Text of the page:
It looked like a historical Architectural Depot with crown moldings from the past.
They installed our foam crown moldings in This Old House and looked great.
The home owner saved a lot of money and added value to their home.
August 19 2013 Are MDF crown moldings safe?
Here is a little information about mdf moldings that concerning. Here are the links and some comments
that people have made.
69) I just bought a little dresser, nightstand and headboard for my three year old’s small room. It is made of MDF and when it arrived it was labeled formaldehyde phase 2. The smell is strong and burns my throat. One piece seemed strong but we can’t use the drawers. With all three in there, the room smelled toxic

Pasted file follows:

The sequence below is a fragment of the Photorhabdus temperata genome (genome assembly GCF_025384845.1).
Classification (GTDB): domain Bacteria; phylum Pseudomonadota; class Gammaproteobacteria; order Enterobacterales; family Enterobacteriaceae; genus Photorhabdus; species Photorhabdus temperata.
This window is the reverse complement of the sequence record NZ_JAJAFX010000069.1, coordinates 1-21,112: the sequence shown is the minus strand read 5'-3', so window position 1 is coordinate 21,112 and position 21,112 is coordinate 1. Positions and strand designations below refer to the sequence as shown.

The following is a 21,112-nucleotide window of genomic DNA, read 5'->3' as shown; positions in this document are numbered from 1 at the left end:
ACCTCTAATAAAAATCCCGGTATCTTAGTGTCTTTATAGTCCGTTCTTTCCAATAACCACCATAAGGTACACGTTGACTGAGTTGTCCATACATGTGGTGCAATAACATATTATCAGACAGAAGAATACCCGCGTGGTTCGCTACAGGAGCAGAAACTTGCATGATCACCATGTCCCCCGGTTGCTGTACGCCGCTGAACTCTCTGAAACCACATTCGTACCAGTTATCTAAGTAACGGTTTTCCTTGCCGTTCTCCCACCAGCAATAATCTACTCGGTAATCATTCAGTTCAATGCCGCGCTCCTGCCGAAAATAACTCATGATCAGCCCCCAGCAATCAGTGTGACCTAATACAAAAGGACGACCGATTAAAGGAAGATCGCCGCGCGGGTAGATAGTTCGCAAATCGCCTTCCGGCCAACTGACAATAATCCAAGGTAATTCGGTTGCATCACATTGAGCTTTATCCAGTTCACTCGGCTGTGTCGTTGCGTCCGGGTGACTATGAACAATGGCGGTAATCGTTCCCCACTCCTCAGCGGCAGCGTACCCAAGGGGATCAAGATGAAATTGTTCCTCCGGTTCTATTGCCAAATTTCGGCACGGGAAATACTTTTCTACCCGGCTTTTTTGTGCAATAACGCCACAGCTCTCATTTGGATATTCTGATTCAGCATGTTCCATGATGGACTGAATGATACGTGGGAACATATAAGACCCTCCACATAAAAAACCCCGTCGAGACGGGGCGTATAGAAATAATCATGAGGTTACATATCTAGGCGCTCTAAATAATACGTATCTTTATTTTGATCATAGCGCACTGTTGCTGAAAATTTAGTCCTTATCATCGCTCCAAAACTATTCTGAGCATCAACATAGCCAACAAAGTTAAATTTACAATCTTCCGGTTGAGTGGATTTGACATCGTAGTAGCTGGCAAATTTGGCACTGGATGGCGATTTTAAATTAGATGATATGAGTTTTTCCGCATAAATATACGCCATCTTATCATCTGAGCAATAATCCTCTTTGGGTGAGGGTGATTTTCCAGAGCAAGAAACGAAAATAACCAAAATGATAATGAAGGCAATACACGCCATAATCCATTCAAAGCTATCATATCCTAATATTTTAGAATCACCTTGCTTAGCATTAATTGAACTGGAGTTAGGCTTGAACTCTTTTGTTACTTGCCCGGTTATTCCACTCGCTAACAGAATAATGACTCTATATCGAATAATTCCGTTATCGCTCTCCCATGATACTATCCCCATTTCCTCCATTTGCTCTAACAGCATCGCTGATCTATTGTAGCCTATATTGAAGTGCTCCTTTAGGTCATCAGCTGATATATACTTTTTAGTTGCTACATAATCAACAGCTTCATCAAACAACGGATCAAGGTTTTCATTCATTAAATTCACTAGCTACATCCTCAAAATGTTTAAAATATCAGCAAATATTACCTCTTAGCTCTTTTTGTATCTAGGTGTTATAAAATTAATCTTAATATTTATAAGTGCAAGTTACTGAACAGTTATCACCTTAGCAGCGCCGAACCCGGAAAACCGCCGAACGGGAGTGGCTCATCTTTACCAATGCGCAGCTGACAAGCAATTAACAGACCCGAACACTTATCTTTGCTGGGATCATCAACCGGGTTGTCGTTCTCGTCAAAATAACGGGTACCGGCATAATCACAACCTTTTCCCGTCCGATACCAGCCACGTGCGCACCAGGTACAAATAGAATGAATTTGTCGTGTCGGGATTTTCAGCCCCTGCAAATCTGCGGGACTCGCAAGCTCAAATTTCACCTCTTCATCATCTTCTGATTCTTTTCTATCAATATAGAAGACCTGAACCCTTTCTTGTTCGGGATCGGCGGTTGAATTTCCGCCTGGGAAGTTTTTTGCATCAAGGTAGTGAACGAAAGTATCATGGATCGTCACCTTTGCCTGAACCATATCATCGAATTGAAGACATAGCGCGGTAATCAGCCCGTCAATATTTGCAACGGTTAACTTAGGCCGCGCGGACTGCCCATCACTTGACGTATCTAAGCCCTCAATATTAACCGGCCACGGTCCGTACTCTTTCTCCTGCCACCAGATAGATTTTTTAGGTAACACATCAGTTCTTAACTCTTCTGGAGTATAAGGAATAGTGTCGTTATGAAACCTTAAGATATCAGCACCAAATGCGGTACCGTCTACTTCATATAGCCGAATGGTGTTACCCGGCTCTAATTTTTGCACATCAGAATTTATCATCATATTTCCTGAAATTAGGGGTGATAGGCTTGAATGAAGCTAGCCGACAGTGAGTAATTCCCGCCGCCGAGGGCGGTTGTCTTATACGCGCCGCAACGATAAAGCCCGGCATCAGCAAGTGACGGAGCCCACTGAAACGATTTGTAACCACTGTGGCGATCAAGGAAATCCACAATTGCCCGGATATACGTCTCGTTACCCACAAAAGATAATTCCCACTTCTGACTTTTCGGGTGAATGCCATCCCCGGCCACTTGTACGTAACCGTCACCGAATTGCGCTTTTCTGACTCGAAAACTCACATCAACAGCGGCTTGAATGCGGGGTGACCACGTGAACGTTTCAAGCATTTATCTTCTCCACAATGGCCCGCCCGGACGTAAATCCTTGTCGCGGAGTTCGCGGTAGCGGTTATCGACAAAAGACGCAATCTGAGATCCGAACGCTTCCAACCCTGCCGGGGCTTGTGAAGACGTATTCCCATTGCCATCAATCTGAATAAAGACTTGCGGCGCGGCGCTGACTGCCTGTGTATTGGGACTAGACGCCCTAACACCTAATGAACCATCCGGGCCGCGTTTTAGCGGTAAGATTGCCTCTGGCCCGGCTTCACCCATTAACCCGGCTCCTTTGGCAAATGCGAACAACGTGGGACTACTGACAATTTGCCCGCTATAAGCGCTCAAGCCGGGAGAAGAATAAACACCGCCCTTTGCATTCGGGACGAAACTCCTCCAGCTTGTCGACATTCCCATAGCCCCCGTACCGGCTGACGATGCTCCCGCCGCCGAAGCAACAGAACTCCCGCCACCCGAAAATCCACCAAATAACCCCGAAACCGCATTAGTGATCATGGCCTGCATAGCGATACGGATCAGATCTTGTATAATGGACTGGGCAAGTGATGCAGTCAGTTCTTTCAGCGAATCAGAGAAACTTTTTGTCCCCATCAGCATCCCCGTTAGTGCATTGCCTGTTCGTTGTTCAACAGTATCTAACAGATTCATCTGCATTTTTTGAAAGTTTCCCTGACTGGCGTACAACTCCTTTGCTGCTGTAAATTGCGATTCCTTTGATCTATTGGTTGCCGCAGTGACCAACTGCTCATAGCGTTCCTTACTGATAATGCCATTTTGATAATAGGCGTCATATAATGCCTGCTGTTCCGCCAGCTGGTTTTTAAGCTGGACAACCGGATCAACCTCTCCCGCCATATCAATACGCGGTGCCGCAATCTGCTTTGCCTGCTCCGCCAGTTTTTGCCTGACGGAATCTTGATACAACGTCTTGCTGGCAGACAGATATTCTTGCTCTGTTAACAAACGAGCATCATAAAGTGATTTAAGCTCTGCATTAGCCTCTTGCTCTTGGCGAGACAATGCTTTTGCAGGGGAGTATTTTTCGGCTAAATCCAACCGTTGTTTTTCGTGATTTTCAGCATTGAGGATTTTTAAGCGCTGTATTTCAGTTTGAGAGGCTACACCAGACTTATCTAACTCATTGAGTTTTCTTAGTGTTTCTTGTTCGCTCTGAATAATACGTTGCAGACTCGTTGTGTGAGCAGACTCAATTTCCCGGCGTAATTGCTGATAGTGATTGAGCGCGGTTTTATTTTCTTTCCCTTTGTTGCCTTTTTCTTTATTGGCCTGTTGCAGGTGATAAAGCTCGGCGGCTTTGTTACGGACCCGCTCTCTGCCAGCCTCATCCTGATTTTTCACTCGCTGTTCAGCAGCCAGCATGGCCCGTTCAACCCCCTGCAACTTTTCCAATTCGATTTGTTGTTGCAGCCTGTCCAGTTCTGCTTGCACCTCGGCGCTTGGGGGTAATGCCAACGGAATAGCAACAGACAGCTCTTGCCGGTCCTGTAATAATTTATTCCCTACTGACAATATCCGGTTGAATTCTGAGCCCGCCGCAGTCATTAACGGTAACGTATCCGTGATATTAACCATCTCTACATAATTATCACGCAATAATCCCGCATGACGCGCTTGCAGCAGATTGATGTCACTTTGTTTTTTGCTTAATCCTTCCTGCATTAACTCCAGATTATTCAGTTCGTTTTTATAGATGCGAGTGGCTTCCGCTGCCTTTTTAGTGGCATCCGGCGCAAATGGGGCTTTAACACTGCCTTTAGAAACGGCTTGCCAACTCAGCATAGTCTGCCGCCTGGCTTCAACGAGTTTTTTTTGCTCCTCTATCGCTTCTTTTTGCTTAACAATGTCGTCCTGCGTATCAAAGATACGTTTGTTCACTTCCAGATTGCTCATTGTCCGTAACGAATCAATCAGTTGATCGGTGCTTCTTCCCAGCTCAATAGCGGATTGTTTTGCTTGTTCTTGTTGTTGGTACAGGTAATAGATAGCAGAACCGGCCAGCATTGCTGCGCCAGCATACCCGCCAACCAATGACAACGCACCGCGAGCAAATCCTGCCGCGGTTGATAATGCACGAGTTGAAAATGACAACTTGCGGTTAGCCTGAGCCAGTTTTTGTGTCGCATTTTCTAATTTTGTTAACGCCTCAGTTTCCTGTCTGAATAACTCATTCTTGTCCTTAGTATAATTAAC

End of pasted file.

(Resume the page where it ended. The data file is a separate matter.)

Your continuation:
58) The time taken to put on safety masks and gloves will likely cramp your creativity. Most people have a low immune system, and so always reach out for all kinds protective gear in any situation.
57) MDF: “Friendly on the environment”? Not really. Folks, real wood will naturally decay over time into valuable nutrients for organisms on the forest floor. MDF is made using a synthetic chemical concoction including formaldehyde, a carcinogen. All of the inappropriate chemicals introduced into the atmosphere may be the leading cause of cancers. Off-gassing of products in homes and buildings is only hitting the radar in N.America of recent time.